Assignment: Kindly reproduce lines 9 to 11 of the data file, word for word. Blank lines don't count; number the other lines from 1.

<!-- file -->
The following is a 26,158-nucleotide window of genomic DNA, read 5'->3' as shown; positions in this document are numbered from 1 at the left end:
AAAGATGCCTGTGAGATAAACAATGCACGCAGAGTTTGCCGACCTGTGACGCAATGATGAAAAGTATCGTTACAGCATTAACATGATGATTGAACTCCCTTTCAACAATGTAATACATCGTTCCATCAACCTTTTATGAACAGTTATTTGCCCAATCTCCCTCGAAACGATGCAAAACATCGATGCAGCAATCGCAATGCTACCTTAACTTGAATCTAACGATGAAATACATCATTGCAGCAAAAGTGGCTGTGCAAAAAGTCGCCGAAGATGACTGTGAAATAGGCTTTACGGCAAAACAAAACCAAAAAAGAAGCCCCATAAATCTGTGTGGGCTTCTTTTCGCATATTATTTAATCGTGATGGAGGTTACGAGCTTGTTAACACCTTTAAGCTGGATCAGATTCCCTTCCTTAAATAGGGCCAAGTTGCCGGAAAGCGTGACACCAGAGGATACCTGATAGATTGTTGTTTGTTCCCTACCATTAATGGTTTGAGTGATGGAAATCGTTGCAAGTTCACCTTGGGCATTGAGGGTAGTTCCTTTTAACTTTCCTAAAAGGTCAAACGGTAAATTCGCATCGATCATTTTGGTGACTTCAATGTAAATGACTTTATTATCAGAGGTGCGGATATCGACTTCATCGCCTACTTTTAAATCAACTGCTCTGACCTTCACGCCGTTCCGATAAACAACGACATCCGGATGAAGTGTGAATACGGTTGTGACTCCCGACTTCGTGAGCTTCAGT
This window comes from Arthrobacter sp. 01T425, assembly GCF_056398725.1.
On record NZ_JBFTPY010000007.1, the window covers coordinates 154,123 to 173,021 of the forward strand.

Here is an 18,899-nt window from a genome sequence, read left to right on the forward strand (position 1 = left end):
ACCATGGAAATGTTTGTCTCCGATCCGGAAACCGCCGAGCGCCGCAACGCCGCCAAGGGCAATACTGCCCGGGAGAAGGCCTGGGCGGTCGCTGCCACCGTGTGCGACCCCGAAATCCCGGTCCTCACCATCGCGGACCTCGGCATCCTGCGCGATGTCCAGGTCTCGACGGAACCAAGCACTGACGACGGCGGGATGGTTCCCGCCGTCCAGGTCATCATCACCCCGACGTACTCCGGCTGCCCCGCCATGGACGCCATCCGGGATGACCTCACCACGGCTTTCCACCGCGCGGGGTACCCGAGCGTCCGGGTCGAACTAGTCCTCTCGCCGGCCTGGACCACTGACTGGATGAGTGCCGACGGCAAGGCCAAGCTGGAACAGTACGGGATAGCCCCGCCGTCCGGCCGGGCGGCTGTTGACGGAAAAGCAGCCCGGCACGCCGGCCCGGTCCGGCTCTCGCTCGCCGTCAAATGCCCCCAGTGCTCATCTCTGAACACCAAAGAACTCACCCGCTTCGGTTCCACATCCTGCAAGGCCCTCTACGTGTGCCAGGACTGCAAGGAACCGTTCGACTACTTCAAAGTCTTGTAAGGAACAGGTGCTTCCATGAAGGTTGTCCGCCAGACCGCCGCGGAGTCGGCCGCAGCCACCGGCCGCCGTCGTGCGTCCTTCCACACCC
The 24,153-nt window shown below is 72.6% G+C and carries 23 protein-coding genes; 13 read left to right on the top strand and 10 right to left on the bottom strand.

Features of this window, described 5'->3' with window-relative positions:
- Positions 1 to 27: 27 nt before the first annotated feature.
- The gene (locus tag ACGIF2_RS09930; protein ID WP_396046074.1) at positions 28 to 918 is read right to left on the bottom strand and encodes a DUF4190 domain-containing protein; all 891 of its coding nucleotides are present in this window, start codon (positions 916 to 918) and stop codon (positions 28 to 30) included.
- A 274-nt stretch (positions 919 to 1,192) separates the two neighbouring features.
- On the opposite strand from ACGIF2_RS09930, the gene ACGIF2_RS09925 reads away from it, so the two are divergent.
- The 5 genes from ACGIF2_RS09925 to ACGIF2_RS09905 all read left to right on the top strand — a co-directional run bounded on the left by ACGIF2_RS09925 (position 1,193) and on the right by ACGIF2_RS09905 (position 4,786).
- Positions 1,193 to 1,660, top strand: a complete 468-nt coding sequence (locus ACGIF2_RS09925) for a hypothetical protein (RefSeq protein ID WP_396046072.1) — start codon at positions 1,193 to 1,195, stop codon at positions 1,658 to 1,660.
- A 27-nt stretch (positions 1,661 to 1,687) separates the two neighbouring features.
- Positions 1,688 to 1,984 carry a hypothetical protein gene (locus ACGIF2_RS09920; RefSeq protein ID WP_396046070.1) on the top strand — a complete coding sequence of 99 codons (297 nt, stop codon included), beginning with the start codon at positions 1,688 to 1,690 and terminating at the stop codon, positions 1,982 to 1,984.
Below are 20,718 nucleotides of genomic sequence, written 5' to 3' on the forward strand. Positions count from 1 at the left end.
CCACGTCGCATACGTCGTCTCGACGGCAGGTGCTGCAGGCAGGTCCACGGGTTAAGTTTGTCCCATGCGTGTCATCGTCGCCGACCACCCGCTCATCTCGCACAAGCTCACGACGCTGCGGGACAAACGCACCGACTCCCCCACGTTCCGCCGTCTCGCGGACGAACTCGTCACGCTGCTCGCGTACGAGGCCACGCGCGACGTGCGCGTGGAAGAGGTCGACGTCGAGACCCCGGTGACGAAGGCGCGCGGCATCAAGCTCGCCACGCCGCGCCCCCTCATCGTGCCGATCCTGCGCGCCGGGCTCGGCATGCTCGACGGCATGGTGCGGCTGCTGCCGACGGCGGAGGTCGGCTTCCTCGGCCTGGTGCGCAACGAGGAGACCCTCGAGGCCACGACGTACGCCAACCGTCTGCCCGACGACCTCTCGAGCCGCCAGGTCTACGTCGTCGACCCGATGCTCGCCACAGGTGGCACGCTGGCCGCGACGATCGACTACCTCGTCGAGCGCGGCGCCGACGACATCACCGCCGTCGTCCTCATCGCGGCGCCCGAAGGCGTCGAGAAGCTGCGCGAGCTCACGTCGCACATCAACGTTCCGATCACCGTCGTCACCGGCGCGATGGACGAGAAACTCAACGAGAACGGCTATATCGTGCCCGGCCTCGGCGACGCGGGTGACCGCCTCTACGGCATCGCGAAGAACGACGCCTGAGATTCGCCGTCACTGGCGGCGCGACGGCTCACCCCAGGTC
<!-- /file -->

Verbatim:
- Positions 1 to 27: 27 nt before the first annotated feature.
- The gene (locus tag ACGIF2_RS09930; protein ID WP_396046074.1) at positions 28 to 918 is read right to left on the bottom strand and encodes a DUF4190 domain-containing protein; all 891 of its coding nucleotides are present in this window, start codon (positions 916 to 918) and stop codon (positions 28 to 30) included.
- A 274-nt stretch (positions 919 to 1,192) separates the two neighbouring features.